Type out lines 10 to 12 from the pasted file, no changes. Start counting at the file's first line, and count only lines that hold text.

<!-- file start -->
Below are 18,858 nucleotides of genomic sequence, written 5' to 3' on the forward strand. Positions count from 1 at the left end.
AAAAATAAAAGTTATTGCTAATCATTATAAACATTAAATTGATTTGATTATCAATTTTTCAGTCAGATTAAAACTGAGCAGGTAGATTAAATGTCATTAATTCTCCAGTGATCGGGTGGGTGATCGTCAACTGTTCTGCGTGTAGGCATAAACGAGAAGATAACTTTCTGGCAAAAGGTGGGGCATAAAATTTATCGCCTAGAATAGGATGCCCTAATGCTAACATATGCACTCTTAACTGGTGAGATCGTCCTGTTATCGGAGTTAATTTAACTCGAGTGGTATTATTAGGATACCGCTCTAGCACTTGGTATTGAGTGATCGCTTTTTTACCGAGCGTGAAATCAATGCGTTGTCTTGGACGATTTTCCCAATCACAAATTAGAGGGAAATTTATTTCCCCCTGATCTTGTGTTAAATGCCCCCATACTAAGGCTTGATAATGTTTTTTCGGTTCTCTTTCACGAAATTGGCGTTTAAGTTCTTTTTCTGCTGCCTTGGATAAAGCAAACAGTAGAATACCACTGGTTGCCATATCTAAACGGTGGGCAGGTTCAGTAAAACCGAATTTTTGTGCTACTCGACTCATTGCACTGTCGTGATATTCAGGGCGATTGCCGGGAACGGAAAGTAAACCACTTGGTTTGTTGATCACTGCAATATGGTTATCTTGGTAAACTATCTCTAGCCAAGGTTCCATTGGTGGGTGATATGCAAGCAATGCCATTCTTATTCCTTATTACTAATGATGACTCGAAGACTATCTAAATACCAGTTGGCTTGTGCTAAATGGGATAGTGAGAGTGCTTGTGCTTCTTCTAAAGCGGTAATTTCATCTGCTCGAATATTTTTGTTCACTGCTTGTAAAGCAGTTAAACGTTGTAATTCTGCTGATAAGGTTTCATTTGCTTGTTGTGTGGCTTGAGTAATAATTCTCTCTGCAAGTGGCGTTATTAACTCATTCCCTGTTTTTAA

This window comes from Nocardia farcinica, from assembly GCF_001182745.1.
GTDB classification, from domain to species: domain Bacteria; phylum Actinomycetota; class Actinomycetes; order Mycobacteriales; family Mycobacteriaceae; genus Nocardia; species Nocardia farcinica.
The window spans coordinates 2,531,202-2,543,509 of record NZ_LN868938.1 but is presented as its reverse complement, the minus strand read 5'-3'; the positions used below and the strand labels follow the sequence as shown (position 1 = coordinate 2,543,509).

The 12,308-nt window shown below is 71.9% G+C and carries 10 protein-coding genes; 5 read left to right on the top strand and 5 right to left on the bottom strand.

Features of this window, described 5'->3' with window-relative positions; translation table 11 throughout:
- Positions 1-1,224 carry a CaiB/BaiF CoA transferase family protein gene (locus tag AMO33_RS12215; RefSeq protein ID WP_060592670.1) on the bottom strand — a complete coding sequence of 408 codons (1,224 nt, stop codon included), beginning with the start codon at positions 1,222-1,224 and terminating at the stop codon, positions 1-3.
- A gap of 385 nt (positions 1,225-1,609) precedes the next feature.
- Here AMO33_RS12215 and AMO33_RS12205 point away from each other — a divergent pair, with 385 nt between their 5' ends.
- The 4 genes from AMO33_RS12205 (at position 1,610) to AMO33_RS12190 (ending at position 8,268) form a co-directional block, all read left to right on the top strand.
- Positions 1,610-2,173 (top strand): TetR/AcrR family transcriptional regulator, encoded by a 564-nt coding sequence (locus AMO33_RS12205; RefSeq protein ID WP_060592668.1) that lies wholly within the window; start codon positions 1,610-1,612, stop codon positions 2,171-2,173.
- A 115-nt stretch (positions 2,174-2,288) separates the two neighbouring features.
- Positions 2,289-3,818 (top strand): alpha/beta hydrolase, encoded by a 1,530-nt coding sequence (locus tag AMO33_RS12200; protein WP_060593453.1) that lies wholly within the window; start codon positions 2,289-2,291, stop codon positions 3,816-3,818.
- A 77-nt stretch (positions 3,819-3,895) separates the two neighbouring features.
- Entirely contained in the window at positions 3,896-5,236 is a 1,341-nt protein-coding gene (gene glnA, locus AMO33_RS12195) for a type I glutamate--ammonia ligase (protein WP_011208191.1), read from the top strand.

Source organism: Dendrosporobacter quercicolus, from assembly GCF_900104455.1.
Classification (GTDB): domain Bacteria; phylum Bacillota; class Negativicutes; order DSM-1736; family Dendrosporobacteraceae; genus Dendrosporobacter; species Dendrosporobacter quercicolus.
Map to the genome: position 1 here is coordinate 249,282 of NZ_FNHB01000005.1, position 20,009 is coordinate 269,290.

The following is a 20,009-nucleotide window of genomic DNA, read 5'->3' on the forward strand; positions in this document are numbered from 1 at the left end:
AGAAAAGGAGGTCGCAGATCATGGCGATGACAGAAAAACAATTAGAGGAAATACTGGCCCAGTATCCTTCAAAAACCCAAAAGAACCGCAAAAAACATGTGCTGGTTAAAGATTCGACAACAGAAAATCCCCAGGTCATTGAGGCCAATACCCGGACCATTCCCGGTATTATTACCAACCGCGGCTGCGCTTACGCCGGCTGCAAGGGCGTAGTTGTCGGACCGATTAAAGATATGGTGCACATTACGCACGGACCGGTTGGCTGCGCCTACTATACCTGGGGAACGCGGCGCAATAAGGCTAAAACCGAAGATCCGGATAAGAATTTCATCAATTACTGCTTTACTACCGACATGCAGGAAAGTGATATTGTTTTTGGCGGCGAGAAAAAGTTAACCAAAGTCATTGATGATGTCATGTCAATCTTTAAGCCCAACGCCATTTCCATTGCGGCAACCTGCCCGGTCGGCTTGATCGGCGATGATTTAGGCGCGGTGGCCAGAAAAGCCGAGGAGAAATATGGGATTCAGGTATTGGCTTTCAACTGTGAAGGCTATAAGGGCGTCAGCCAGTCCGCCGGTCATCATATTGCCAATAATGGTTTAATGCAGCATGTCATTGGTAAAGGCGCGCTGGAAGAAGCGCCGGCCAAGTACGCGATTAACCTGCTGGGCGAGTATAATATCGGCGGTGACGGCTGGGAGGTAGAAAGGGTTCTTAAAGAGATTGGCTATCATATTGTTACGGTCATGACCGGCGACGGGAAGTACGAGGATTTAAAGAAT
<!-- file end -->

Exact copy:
- Here AMO33_RS12215 and AMO33_RS12205 point away from each other — a divergent pair, with 385 nt between their 5' ends.
- The 4 genes from AMO33_RS12205 (at position 1,610) to AMO33_RS12190 (ending at position 8,268) form a co-directional block, all read left to right on the top strand.
- Positions 1,610-2,173 (top strand): TetR/AcrR family transcriptional regulator, encoded by a 564-nt coding sequence (locus AMO33_RS12205; RefSeq protein ID WP_060592668.1) that lies wholly within the window; start codon positions 1,610-1,612, stop codon positions 2,171-2,173.